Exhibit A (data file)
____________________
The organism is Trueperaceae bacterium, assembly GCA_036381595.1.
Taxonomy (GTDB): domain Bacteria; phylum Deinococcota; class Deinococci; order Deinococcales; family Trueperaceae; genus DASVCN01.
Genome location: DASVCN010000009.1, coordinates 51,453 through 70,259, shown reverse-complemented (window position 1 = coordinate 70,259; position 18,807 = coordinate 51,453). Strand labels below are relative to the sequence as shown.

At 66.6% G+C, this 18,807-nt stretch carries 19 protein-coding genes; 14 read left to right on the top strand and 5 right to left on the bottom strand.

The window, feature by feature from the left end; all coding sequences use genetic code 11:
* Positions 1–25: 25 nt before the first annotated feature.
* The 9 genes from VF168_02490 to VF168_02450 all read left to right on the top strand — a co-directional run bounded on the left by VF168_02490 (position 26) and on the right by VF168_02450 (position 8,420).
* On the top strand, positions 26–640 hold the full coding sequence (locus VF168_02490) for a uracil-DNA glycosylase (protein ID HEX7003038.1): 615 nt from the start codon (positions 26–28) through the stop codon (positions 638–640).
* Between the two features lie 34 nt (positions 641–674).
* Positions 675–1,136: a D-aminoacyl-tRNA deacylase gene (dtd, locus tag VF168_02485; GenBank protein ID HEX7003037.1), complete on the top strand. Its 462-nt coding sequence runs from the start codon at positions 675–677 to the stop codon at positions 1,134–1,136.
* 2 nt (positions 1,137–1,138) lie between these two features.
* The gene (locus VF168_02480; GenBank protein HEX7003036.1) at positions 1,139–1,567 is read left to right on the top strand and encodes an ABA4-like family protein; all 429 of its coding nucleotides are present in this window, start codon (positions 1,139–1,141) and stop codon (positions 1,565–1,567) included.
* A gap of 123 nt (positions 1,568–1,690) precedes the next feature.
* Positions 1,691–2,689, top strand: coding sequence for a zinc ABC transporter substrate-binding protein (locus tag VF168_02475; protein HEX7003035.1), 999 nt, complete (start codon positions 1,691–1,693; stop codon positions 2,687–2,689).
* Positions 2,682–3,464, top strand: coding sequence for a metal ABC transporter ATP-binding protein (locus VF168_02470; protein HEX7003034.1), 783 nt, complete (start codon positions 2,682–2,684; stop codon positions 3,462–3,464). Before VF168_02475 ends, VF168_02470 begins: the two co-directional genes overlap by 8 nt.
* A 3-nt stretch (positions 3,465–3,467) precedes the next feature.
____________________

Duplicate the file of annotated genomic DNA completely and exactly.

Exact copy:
The organism is Trueperaceae bacterium, assembly GCA_036381595.1.
Taxonomy (GTDB): domain Bacteria; phylum Deinococcota; class Deinococci; order Deinococcales; family Trueperaceae; genus DASVCN01.
Genome location: DASVCN010000009.1, coordinates 51,453 through 70,259, shown reverse-complemented (window position 1 = coordinate 70,259; position 18,807 = coordinate 51,453). Strand labels below are relative to the sequence as shown.

At 66.6% G+C, this 18,807-nt stretch carries 19 protein-coding genes; 14 read left to right on the top strand and 5 right to left on the bottom strand.

The window, feature by feature from the left end; all coding sequences use genetic code 11:
* Positions 1–25: 25 nt before the first annotated feature.
* The 9 genes from VF168_02490 to VF168_02450 all read left to right on the top strand — a co-directional run bounded on the left by VF168_02490 (position 26) and on the right by VF168_02450 (position 8,420).
* On the top strand, positions 26–640 hold the full coding sequence (locus VF168_02490) for a uracil-DNA glycosylase (protein ID HEX7003038.1): 615 nt from the start codon (positions 26–28) through the stop codon (positions 638–640).
* Between the two features lie 34 nt (positions 641–674).
* Positions 675–1,136: a D-aminoacyl-tRNA deacylase gene (dtd, locus tag VF168_02485; GenBank protein ID HEX7003037.1), complete on the top strand. Its 462-nt coding sequence runs from the start codon at positions 675–677 to the stop codon at positions 1,134–1,136.
* 2 nt (positions 1,137–1,138) lie between these two features.
* The gene (locus VF168_02480; GenBank protein HEX7003036.1) at positions 1,139–1,567 is read left to right on the top strand and encodes an ABA4-like family protein; all 429 of its coding nucleotides are present in this window, start codon (positions 1,139–1,141) and stop codon (positions 1,565–1,567) included.
* A gap of 123 nt (positions 1,568–1,690) precedes the next feature.
* Positions 1,691–2,689, top strand: coding sequence for a zinc ABC transporter substrate-binding protein (locus tag VF168_02475; protein HEX7003035.1), 999 nt, complete (start codon positions 1,691–1,693; stop codon positions 2,687–2,689).
* Positions 2,682–3,464, top strand: coding sequence for a metal ABC transporter ATP-binding protein (locus VF168_02470; protein HEX7003034.1), 783 nt, complete (start codon positions 2,682–2,684; stop codon positions 3,462–3,464). Before VF168_02475 ends, VF168_02470 begins: the two co-directional genes overlap by 8 nt.
* A 3-nt stretch (positions 3,465–3,467) precedes the next feature.